Raimel Tapia‘s coming out party for the Colorado Rockies didn’t happen Wednesday in a 4-for-4 performance against the Pittsburgh Pirates to help salvage the final game of a series. Even though Tapia scored three of Colorado’s five runs in the crucial road victory that ended a three-game losing streak, his big moment was still waiting.

It happened in front of 40,747 anxious fans at Coors Field one night later.

Tapia delivered the knockout blow against the San Francisco Giants in the bottom of the ninth inning on Thursday with a seeing-eye single to redeem the Rockies after they blew a 9-1 lead heading into the seventh inning.

“He’s been swinging [the bat] well the last couple days,” Rockies manager Bud Black said postgame about Tapia.

Rockies fans who haven’t been following Tapia during his time in Albuquerque might have been fooled by the 0-for-16 start he was off to in his few call-up to the big-league club this season, but make no mistake. Tapia can swing the bat consistently.

“I think his batting average, his on-base percentage, his at-bats in Triple-A – and what I saw in Spring Training, what player development has told me about Tapia – he can hit,” Black said.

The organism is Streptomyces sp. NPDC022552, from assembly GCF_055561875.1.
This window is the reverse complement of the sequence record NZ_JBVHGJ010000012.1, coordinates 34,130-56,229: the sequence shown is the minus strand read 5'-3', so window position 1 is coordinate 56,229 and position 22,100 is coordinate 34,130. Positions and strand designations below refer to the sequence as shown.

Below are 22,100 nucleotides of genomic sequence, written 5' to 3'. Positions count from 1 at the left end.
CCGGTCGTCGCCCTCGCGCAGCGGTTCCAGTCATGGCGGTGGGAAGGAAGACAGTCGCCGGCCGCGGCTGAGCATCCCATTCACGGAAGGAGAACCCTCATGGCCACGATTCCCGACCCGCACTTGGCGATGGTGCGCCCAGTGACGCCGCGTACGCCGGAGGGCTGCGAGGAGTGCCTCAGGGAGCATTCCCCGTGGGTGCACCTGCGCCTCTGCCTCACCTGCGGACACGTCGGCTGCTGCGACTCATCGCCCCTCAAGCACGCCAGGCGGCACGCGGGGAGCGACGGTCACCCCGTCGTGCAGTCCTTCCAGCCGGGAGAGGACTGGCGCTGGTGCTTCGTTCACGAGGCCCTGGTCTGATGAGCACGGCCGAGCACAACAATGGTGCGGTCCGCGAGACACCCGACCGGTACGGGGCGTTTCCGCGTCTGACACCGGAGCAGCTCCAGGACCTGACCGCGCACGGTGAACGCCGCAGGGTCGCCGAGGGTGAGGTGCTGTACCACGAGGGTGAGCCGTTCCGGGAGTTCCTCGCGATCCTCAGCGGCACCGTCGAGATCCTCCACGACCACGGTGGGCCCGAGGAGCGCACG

In 156 at-bats with the Isotopes this year, Tapia is hitting .359 with 23 RBIs and 29 runs scored.

“So I thought that over time,” Black continued, “the Triple-A numbers would translate into big-league games. We’ve seen that the last couple days.”

Tapia’s opportunity over the past two days has come in relief of the slumping Carlos Gonzalez, who remains hitless since June 6. But it was a key pinch-hit walk by Gonzalez on Thursday that gave Tapia the opportunity to be the hero.

After Mark Reynolds led off the bottom of the ninth with a single, Gonzalez drew a walk to put Reynolds on second base and bring Tapia to the plate. The rookie delivered Colorado’s first walk-off win of the 2017 season.

“He’s a unique player,” Black said about the 6-foot-2, 160-pound 23 year-old outfielder. “From his [bleached blond] hair, to his [batting] stance, to how he runs. The thing that I like about him is that he likes to play.

“He like to play, and he wants to contribute. You hear me talk about ‘good Rockies.’ He’s a good Rockie, man. Even if he’s in Albuquerque, he’s a good Rockie. He’s going to be a good Rockie.”